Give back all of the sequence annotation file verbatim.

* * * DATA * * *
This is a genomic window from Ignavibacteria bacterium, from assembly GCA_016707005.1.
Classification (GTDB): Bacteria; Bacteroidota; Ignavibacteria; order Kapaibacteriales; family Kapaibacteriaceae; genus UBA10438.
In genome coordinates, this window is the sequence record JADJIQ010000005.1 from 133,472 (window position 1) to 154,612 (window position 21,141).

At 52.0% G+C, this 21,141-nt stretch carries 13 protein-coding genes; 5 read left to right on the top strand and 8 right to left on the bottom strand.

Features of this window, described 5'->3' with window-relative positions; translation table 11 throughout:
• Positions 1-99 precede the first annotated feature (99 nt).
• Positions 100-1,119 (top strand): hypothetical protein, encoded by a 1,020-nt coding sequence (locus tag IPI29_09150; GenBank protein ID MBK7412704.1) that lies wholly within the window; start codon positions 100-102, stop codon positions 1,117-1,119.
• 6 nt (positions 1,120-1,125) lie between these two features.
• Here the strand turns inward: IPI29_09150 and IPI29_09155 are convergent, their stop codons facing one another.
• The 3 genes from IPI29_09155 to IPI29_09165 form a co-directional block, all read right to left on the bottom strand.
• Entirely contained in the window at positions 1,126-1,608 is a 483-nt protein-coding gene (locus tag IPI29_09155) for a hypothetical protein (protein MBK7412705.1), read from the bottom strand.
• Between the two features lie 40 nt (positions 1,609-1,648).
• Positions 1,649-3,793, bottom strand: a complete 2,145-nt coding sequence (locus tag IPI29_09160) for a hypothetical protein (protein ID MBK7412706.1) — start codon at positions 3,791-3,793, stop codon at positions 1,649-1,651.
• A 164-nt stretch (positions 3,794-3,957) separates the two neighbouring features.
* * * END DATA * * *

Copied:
This is a genomic window from Ignavibacteria bacterium, from assembly GCA_016707005.1.
Classification (GTDB): Bacteria; Bacteroidota; Ignavibacteria; order Kapaibacteriales; family Kapaibacteriaceae; genus UBA10438.
In genome coordinates, this window is the sequence record JADJIQ010000005.1 from 133,472 (window position 1) to 154,612 (window position 21,141).

At 52.0% G+C, this 21,141-nt stretch carries 13 protein-coding genes; 5 read left to right on the top strand and 8 right to left on the bottom strand.

Features of this window, described 5'->3' with window-relative positions; translation table 11 throughout:
• Positions 1-99 precede the first annotated feature (99 nt).
• Positions 100-1,119 (top strand): hypothetical protein, encoded by a 1,020-nt coding sequence (locus tag IPI29_09150; GenBank protein ID MBK7412704.1) that lies wholly within the window; start codon positions 100-102, stop codon positions 1,117-1,119.
• 6 nt (positions 1,120-1,125) lie between these two features.
• Here the strand turns inward: IPI29_09150 and IPI29_09155 are convergent, their stop codons facing one another.
• The 3 genes from IPI29_09155 to IPI29_09165 form a co-directional block, all read right to left on the bottom strand.
• Entirely contained in the window at positions 1,126-1,608 is a 483-nt protein-coding gene (locus tag IPI29_09155) for a hypothetical protein (protein MBK7412705.1), read from the bottom strand.
• Between the two features lie 40 nt (positions 1,609-1,648).
• Positions 1,649-3,793, bottom strand: a complete 2,145-nt coding sequence (locus tag IPI29_09160) for a hypothetical protein (protein ID MBK7412706.1) — start codon at positions 3,791-3,793, stop codon at positions 1,649-1,651.
• A 164-nt stretch (positions 3,794-3,957) separates the two neighbouring features.